¶ 12. The Lauderdale County School Board raises two parts to this issue: 1) Because the students (E.F. and C.D.) are not “compulsory-school-age” children as defined by the statute empowering a youth court to order reenrollment of an expelled student, the youth court has no power to reenroll them; and 2) the sexual battery allegedly committed by E.F. and C.D. was a “violent act,” or an “offense involving a threat to the safety of other persons,” such that the governing statute prohibits the youth court from ordering their reenrollment.
¶ 13. As stated above, the youth court has the power to reenroll students who have been suspended or expelled from public school if the student is of “compulsory school age.” In other words, a “child who has not attained the age of seventeen (17) years on or before September 1 of the calendar year” is entitled to intervention by a youth court pursuant to Section 43–21–621. Miss.Code Ann. § 37–13–91 (Rev.2007).
¶ 14. Because both students turned seventeen before September 1, 2012 (C.D. turned seventeen on October 15, 2011, and E.F. turned seventeen on July 23, 2011), the students' ages are undisputed. The statute clearly defines what the Legislature meant by “compulsory school age.” The students argue that, although they are not of compulsory school age, the youth court still has general jurisdiction over them. However, because the statute states otherwise with regard to reenrollment of students expelled from school, we find that the youth court did not have power over the students to order their reenrollment under this statute.
¶ 15. Second, the school board argues that the youth court exceeded its authority by ordering reenrollment of E.F. and C.D., because the students were expelled for the commission of a “violent act” or an “offense threatening the physical safety of others.” We agree. The youth court, in its Order, stated that the actions of the students were not “violent,” because the victim was not harmed or injured in any way. This Court intends to make clear that, should evidence indicate that a sexual assault or attempted sexual assault occurred, it is, without question, a violent act.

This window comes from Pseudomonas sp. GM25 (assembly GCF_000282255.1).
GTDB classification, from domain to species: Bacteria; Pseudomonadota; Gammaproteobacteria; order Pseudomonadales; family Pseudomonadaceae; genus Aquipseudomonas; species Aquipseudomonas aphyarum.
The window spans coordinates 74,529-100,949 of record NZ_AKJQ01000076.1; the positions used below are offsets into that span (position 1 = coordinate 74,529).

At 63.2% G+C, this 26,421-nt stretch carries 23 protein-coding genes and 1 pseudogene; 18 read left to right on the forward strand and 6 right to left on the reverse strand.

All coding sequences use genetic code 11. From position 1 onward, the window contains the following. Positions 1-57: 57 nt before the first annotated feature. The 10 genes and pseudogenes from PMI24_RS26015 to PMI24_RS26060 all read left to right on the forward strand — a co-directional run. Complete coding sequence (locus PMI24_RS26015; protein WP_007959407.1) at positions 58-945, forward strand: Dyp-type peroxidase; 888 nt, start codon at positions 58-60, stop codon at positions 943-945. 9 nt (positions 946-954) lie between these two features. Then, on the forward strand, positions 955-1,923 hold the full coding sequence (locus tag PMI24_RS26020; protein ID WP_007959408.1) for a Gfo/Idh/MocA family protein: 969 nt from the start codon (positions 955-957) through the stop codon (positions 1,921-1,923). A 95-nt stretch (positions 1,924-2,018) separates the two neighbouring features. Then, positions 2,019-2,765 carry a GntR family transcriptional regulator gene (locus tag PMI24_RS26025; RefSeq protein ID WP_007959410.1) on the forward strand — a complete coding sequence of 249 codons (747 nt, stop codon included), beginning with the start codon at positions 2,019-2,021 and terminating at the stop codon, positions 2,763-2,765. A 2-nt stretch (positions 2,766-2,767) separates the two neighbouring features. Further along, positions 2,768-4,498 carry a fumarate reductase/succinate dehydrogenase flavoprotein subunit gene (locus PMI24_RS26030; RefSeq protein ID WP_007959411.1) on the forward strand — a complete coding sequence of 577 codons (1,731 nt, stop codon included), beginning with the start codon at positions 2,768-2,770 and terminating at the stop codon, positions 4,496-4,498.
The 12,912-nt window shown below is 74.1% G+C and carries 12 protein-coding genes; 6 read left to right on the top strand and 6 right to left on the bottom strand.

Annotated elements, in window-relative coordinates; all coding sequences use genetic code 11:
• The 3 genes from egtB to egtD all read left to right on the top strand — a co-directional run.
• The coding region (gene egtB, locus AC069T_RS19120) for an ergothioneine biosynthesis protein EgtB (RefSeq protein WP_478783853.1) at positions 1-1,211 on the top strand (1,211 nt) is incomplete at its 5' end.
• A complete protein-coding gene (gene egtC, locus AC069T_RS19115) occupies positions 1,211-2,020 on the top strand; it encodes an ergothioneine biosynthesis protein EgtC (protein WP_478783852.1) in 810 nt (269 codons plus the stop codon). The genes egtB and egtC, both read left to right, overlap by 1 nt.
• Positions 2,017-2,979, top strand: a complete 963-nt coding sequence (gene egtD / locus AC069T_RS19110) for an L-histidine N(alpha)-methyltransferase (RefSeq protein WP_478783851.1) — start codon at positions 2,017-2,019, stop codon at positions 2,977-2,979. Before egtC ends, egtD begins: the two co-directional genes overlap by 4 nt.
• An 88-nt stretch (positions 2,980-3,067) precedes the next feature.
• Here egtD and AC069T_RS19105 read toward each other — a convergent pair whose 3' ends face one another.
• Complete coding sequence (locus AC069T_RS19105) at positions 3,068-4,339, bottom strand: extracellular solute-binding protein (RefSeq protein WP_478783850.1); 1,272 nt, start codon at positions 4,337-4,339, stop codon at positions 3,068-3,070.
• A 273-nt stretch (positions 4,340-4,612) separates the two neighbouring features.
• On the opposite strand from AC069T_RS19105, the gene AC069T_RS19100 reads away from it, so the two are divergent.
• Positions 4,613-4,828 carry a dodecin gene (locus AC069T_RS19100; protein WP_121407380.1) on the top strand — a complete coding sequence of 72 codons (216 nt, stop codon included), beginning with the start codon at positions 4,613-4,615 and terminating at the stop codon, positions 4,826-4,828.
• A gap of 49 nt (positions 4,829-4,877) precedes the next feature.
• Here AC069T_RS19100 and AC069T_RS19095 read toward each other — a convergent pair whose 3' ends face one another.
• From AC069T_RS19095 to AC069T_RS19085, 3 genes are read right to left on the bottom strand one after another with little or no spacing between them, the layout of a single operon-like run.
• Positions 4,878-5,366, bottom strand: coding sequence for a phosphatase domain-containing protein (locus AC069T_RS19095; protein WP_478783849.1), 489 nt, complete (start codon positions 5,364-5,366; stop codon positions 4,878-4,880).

¶ 16. Mississippi Code Section 43–21–621 states that:
The youth court shall not order the enrollment or reenrollment of a student that has been suspended or expelled by a public school ․ for possession of a weapon on school grounds, for an offense involving a threat to the safety of other persons or the commission of a violent act. For the purpose of this section “violent act” means any action which results in death or physical harm to another or an attempt to cause death or physical harm to another.
Miss.Code Ann. § 43–21–621 (Rev.2009).
¶ 17. If the evidence the school board was presented indicated that a sexual assault occurred, then it was, without a doubt, a violent act. Thus, the youth court, pursuant to Mississippi Code Section 43–21–621, did not have the power to order the reenrollment of the students for committing a violent act on school campus.
¶ 18. The youth court exceeded its statutory authority by reenrolling C.D. and E.F. in high school and/or alternative school, because 1) the students (C.D. and E.F.) are not “compulsory-school-age” children, as defined by the statute empowering a youth court to order reenrollment of an expelled student the youth court has no power to reenroll them; and 2) the youth court would not have the power to order the reenrollment of the students for committing a violent act on school campus, pursuant to Mississippi Code Section 43–21–621. Because the discretion in this situation lies in the school board's hands, and not the youth court's, the decision of the Lauderdale County Youth Court is hereby reversed and rendered.
¶ 19. REVERSED AND RENDERED.
PIERCE, Justice, for the Court:
WALLER, C.J., DICKINSON AND RANDOLPH, P.JJ., LAMAR, KITCHENS, CHANDLER, KING AND COLEMAN, JJ., CONCUR.
Docket No: No. 2012–CA–00688–SCT.
Decided: January 31, 2013